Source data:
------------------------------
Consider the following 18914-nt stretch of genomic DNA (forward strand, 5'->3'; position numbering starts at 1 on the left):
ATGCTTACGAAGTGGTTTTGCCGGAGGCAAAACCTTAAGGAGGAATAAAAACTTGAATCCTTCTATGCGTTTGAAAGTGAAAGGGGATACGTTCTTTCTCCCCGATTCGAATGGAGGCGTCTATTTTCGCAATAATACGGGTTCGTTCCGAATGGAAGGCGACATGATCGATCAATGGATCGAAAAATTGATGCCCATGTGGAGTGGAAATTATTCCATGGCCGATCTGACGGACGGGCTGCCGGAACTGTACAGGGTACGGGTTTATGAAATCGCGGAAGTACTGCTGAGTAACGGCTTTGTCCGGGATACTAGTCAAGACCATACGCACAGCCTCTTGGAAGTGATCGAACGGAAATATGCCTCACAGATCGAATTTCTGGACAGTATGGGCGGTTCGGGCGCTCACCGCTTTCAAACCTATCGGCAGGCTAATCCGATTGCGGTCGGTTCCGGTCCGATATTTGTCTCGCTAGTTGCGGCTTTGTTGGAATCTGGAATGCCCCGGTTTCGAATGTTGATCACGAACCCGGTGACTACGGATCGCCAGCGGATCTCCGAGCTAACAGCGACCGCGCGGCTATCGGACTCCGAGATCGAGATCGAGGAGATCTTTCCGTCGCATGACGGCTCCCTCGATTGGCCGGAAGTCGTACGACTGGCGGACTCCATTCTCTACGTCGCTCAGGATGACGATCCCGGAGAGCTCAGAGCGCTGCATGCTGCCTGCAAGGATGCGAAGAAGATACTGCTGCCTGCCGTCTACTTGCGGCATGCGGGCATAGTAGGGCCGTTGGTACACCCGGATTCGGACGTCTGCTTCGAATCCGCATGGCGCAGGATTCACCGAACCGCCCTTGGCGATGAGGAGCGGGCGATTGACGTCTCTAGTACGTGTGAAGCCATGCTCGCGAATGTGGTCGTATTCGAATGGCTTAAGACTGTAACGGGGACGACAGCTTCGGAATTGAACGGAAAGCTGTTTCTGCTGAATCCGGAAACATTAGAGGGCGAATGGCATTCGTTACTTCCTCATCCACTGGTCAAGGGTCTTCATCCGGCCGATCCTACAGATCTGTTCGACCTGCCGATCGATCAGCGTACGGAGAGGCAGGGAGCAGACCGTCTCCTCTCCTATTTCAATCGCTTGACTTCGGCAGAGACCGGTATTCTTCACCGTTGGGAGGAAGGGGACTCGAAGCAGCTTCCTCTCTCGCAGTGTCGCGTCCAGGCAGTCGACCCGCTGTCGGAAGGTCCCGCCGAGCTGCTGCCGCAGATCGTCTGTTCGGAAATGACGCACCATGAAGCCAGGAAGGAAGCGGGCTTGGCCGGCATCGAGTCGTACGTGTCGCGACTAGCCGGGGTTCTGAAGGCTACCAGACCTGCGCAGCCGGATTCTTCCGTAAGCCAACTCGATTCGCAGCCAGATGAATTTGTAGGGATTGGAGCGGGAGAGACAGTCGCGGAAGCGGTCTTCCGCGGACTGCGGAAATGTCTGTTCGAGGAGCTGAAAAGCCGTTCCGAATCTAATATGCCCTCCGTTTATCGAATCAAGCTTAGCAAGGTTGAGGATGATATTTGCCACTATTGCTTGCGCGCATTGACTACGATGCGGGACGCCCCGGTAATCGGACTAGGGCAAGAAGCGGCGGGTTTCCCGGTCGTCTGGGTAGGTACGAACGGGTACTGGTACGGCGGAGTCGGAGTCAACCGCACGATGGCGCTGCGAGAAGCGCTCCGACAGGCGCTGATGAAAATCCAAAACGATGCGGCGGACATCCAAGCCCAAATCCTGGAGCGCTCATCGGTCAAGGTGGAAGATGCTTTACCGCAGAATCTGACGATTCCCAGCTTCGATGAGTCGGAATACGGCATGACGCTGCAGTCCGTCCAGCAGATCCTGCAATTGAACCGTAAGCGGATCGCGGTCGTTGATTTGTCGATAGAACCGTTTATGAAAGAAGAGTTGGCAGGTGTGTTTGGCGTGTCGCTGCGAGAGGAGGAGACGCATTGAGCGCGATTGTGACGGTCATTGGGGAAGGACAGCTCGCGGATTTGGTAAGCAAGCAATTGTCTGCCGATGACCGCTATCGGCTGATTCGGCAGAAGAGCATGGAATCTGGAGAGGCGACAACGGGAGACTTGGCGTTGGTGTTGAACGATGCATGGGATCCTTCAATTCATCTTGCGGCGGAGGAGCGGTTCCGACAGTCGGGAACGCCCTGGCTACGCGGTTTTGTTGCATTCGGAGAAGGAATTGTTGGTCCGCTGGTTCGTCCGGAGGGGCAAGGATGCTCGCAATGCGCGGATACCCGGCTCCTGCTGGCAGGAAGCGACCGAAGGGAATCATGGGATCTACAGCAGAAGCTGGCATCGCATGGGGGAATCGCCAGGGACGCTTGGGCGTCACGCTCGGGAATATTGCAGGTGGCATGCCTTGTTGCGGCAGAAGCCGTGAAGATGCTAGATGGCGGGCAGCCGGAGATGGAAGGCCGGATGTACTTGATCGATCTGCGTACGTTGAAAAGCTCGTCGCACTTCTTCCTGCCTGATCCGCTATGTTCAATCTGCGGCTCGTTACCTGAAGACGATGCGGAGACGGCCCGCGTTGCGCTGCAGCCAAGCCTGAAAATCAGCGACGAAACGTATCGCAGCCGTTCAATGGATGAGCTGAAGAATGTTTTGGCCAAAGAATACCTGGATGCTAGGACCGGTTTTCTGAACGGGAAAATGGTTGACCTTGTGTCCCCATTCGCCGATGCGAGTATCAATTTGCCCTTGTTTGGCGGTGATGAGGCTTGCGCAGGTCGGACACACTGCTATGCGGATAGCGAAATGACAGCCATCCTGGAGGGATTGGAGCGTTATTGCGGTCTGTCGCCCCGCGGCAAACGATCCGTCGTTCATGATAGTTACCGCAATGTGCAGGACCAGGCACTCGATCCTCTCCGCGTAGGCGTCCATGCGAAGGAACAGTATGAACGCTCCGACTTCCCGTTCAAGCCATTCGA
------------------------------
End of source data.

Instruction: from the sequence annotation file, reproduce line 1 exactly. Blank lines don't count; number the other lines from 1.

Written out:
Consider the following 18914-nt stretch of genomic DNA (forward strand, 5'->3'; position numbering starts at 1 on the left):